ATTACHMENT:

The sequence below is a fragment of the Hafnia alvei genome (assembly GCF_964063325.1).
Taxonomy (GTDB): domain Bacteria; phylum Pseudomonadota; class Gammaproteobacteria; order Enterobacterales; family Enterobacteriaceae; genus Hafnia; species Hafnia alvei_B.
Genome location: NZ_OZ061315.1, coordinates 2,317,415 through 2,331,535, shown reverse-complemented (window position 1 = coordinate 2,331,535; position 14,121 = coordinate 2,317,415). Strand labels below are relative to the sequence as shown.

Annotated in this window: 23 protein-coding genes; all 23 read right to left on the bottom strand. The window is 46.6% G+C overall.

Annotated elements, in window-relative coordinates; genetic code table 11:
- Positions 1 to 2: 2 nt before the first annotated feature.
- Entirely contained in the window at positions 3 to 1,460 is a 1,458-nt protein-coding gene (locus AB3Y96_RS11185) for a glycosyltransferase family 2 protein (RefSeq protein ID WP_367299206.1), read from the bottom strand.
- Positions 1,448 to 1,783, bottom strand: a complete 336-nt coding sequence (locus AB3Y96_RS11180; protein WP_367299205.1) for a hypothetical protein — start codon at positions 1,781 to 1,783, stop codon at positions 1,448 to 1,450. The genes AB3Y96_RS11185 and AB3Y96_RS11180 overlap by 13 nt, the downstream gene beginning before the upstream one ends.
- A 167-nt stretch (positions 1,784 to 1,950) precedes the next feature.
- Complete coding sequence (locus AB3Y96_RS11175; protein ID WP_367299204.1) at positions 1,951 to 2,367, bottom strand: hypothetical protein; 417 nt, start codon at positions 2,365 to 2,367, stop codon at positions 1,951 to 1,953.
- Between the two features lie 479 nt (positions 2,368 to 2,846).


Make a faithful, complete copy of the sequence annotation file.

The sequence below is a fragment of the Hafnia alvei genome (assembly GCF_964063325.1).
Taxonomy (GTDB): domain Bacteria; phylum Pseudomonadota; class Gammaproteobacteria; order Enterobacterales; family Enterobacteriaceae; genus Hafnia; species Hafnia alvei_B.
Genome location: NZ_OZ061315.1, coordinates 2,317,415 through 2,331,535, shown reverse-complemented (window position 1 = coordinate 2,331,535; position 14,121 = coordinate 2,317,415). Strand labels below are relative to the sequence as shown.

Annotated in this window: 23 protein-coding genes; all 23 read right to left on the bottom strand. The window is 46.6% G+C overall.

Annotated elements, in window-relative coordinates; genetic code table 11:
- Positions 1 to 2: 2 nt before the first annotated feature.
- Entirely contained in the window at positions 3 to 1,460 is a 1,458-nt protein-coding gene (locus AB3Y96_RS11185) for a glycosyltransferase family 2 protein (RefSeq protein ID WP_367299206.1), read from the bottom strand.
- Positions 1,448 to 1,783, bottom strand: a complete 336-nt coding sequence (locus AB3Y96_RS11180; protein WP_367299205.1) for a hypothetical protein — start codon at positions 1,781 to 1,783, stop codon at positions 1,448 to 1,450. The genes AB3Y96_RS11185 and AB3Y96_RS11180 overlap by 13 nt, the downstream gene beginning before the upstream one ends.
- A 167-nt stretch (positions 1,784 to 1,950) precedes the next feature.
- Complete coding sequence (locus AB3Y96_RS11175; protein ID WP_367299204.1) at positions 1,951 to 2,367, bottom strand: hypothetical protein; 417 nt, start codon at positions 2,365 to 2,367, stop codon at positions 1,951 to 1,953.
- Between the two features lie 479 nt (positions 2,368 to 2,846).